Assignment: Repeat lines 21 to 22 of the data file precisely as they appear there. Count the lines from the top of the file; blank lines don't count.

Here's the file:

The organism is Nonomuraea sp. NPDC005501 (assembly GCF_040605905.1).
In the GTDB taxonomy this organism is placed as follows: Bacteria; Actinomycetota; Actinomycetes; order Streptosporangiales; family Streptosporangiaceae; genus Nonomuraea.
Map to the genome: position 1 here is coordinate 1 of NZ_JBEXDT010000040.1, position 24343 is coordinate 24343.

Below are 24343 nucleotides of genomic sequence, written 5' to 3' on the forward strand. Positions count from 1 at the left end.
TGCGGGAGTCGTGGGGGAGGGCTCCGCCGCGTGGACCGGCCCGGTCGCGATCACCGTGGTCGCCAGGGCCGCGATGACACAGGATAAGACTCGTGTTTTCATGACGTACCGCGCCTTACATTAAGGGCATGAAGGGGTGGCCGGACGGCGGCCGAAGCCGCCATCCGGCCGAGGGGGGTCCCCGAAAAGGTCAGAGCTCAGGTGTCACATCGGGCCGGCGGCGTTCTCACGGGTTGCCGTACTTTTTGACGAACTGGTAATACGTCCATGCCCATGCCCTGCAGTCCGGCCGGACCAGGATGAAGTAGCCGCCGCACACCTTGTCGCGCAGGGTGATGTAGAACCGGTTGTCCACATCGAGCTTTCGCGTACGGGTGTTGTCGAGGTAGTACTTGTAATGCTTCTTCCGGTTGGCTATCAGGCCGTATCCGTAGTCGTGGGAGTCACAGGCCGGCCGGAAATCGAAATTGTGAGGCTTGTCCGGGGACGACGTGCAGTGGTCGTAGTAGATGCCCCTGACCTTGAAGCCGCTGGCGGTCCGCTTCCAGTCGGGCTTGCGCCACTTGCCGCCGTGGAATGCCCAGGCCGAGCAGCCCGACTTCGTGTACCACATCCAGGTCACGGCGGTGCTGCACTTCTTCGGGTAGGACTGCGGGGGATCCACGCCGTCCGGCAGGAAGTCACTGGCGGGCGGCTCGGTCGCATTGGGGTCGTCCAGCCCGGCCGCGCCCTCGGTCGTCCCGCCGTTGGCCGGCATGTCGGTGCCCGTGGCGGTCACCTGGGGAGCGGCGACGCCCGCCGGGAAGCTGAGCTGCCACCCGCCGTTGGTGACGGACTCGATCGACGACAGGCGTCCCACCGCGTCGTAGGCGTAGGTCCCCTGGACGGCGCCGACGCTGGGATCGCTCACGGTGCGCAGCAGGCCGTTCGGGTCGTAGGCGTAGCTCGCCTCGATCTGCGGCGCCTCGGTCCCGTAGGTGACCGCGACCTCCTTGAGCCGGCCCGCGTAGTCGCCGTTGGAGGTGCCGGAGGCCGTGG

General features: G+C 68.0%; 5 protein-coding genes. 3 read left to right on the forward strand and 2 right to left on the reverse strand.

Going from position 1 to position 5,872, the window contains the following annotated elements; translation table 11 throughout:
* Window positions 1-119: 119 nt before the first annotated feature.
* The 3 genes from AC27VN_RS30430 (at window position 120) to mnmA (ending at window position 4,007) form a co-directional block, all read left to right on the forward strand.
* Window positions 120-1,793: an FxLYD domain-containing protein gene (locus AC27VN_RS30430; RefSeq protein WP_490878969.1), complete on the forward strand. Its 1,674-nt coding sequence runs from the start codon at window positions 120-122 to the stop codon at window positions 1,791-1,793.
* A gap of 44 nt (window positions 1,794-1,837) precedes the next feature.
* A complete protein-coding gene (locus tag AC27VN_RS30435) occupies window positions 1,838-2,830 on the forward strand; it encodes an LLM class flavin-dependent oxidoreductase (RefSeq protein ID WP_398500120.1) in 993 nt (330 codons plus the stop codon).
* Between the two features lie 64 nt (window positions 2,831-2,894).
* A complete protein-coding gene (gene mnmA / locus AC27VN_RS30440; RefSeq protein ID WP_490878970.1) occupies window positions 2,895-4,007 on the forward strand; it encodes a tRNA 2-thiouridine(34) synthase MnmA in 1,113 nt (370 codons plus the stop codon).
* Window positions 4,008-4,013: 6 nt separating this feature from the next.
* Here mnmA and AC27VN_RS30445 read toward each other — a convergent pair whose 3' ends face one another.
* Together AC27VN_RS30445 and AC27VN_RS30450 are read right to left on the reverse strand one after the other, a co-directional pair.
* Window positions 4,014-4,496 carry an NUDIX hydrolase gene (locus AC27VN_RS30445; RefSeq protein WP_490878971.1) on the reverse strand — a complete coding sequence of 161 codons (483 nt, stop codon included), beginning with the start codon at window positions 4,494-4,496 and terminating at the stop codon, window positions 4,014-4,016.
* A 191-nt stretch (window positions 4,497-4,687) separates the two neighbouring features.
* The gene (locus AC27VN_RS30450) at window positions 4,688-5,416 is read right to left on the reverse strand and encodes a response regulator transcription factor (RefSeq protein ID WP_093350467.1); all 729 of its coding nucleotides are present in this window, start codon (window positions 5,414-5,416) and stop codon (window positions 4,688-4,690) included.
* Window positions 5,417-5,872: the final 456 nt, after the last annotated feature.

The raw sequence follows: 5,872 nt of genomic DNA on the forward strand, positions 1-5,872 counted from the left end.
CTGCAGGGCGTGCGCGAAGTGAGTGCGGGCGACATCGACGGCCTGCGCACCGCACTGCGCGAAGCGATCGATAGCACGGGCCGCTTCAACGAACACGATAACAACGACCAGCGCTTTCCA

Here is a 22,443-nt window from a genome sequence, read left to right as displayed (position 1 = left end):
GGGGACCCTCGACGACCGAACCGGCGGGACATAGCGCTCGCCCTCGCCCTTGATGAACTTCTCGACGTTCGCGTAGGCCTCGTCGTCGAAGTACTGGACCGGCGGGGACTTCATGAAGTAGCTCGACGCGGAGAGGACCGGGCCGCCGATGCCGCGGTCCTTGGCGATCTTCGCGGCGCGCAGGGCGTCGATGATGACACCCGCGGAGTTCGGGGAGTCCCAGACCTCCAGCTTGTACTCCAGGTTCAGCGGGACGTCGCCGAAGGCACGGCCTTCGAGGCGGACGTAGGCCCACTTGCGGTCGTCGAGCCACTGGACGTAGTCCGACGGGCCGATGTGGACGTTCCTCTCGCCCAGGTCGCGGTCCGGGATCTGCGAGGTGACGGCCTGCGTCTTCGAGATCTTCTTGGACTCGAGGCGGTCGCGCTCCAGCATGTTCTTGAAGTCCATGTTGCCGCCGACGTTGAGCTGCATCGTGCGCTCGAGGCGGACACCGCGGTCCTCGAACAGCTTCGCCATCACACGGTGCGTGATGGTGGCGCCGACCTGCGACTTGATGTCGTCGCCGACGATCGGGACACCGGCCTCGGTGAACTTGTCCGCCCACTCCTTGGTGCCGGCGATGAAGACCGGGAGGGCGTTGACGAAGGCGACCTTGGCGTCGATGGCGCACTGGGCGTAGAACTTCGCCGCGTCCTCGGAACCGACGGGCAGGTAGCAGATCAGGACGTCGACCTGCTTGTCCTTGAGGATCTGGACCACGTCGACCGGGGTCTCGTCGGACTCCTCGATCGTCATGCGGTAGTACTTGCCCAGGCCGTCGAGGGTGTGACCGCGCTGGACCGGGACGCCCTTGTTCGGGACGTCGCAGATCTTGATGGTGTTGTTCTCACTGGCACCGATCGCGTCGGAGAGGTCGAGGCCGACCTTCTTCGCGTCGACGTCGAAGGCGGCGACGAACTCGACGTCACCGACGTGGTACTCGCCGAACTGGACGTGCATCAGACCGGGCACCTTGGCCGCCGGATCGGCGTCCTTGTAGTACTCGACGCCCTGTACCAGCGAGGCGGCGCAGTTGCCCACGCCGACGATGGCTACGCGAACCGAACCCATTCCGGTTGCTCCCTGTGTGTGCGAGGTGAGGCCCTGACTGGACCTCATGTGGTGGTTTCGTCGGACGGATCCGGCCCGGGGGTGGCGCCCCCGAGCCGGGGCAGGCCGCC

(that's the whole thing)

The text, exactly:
* Window positions 5,417-5,872: the final 456 nt, after the last annotated feature.

The raw sequence follows: 5,872 nt of genomic DNA on the forward strand, positions 1-5,872 counted from the left end.